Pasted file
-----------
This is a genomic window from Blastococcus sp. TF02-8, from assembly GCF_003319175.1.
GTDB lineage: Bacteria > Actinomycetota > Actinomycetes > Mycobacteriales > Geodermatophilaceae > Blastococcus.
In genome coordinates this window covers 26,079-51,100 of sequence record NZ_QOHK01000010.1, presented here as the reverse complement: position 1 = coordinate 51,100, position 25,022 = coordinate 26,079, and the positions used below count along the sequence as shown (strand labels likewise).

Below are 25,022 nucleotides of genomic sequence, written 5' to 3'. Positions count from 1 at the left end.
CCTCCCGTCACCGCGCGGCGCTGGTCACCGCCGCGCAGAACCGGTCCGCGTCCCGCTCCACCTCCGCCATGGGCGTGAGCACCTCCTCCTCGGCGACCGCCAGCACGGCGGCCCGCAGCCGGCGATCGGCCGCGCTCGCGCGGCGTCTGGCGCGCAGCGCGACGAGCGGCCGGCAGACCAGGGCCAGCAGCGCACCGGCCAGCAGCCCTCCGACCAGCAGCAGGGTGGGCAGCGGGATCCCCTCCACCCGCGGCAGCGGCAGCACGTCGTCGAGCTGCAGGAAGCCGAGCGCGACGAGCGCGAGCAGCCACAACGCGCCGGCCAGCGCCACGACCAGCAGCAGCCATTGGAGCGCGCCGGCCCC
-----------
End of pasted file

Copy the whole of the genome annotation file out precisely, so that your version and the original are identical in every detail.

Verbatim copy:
This is a genomic window from Blastococcus sp. TF02-8, from assembly GCF_003319175.1.
GTDB lineage: Bacteria > Actinomycetota > Actinomycetes > Mycobacteriales > Geodermatophilaceae > Blastococcus.
In genome coordinates this window covers 26,079-51,100 of sequence record NZ_QOHK01000010.1, presented here as the reverse complement: position 1 = coordinate 51,100, position 25,022 = coordinate 26,079, and the positions used below count along the sequence as shown (strand labels likewise).

Below are 25,022 nucleotides of genomic sequence, written 5' to 3'. Positions count from 1 at the left end.
CCTCCCGTCACCGCGCGGCGCTGGTCACCGCCGCGCAGAACCGGTCCGCGTCCCGCTCCACCTCCGCCATGGGCGTGAGCACCTCCTCCTCGGCGACCGCCAGCACGGCGGCCCGCAGCCGGCGATCGGCCGCGCTCGCGCGGCGTCTGGCGCGCAGCGCGACGAGCGGCCGGCAGACCAGGGCCAGCAGCGCACCGGCCAGCAGCCCTCCGACCAGCAGCAGGGTGGGCAGCGGGATCCCCTCCACCCGCGGCAGCGGCAGCACGTCGTCGAGCTGCAGGAAGCCGAGCGCGACGAGCGCGAGCAGCCACAACGCGCCGGCCAGCGCCACGACCAGCAGCAGCCATTGGAGCGCGCCGGCCCC